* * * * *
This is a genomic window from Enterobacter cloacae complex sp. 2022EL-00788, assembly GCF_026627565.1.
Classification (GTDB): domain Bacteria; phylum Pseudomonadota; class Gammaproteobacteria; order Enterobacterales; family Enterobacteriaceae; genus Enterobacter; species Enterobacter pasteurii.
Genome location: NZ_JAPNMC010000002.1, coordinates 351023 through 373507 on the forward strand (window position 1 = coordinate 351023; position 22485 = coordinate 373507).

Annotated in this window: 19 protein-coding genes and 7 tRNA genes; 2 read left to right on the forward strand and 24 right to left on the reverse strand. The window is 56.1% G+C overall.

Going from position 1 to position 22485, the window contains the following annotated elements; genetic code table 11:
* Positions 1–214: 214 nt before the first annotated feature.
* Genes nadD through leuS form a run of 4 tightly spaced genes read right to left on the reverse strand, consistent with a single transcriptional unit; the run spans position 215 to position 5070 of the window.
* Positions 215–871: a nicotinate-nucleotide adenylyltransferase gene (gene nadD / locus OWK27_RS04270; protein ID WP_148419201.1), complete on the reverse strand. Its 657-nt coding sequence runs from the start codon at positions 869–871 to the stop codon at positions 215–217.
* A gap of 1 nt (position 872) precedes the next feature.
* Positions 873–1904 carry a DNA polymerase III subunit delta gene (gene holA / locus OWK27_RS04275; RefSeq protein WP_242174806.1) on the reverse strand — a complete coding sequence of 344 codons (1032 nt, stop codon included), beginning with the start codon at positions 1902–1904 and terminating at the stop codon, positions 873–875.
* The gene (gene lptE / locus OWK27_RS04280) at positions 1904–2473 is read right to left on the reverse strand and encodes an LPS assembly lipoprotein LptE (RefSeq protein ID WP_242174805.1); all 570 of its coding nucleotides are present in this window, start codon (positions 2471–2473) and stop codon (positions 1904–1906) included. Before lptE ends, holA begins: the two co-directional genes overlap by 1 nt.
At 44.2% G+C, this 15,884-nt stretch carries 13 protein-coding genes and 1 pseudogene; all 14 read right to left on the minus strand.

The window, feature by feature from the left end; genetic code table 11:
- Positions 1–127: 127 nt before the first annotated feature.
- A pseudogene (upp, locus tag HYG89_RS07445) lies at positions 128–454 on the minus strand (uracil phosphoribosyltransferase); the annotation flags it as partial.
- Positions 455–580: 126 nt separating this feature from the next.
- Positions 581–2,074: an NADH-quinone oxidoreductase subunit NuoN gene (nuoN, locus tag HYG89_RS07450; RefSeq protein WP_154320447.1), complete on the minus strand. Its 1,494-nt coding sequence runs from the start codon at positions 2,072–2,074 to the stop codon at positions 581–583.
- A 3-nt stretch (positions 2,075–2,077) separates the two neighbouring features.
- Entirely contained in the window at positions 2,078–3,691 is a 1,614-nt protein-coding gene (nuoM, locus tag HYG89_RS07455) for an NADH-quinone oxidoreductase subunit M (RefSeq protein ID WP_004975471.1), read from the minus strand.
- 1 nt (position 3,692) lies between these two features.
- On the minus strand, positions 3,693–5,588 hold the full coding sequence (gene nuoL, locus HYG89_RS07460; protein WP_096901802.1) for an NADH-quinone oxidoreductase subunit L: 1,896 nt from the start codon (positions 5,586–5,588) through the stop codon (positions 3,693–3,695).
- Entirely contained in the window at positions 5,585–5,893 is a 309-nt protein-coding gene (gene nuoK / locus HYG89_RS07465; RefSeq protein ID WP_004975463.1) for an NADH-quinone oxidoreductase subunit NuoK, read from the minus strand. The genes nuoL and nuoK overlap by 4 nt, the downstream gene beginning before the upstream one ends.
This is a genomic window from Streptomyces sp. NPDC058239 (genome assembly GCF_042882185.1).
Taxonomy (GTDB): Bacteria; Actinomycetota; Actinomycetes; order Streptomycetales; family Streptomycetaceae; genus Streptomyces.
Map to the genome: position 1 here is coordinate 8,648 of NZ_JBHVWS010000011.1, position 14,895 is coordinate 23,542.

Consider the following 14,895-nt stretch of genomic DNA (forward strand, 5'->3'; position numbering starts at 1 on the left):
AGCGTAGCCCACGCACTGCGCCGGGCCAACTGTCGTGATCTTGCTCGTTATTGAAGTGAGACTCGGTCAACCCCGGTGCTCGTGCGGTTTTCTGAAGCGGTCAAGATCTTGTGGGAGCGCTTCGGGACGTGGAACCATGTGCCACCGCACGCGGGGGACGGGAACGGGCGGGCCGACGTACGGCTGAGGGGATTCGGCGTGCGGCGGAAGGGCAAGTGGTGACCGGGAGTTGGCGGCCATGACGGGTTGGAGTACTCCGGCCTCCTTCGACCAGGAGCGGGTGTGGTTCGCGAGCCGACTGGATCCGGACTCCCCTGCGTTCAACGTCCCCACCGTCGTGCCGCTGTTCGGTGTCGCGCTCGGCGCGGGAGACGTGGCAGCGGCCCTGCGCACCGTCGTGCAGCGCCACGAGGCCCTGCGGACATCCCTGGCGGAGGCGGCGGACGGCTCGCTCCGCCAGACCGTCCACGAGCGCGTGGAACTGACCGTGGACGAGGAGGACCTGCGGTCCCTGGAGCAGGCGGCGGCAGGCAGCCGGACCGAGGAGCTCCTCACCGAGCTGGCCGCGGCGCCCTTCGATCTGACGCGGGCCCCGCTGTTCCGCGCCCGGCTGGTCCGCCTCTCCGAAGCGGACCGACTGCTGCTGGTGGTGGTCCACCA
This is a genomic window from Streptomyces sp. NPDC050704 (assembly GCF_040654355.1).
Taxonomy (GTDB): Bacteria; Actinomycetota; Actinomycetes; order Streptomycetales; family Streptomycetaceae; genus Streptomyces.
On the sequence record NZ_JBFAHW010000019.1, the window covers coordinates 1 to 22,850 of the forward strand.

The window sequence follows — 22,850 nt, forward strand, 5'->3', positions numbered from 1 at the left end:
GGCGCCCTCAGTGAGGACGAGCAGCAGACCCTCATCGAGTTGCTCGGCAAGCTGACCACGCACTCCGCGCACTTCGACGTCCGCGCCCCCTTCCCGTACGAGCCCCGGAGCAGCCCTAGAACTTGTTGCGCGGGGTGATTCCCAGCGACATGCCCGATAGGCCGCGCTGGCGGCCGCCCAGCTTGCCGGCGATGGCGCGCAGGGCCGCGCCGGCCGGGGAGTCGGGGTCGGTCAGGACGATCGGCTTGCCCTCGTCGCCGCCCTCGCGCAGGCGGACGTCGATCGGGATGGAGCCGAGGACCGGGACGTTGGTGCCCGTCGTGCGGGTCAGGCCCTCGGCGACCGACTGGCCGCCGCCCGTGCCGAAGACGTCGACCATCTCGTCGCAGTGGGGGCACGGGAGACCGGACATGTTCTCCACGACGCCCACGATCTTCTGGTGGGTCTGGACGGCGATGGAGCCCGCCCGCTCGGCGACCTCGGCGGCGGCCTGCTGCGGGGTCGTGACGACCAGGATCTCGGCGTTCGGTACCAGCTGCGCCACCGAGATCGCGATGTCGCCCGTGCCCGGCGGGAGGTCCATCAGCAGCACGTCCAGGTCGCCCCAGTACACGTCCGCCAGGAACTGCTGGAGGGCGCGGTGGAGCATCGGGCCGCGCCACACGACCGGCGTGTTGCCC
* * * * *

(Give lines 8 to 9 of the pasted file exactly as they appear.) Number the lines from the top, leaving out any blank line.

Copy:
* Positions 215–871: a nicotinate-nucleotide adenylyltransferase gene (gene nadD / locus OWK27_RS04270; protein ID WP_148419201.1), complete on the reverse strand. Its 657-nt coding sequence runs from the start codon at positions 869–871 to the stop codon at positions 215–217.
* A gap of 1 nt (position 872) precedes the next feature.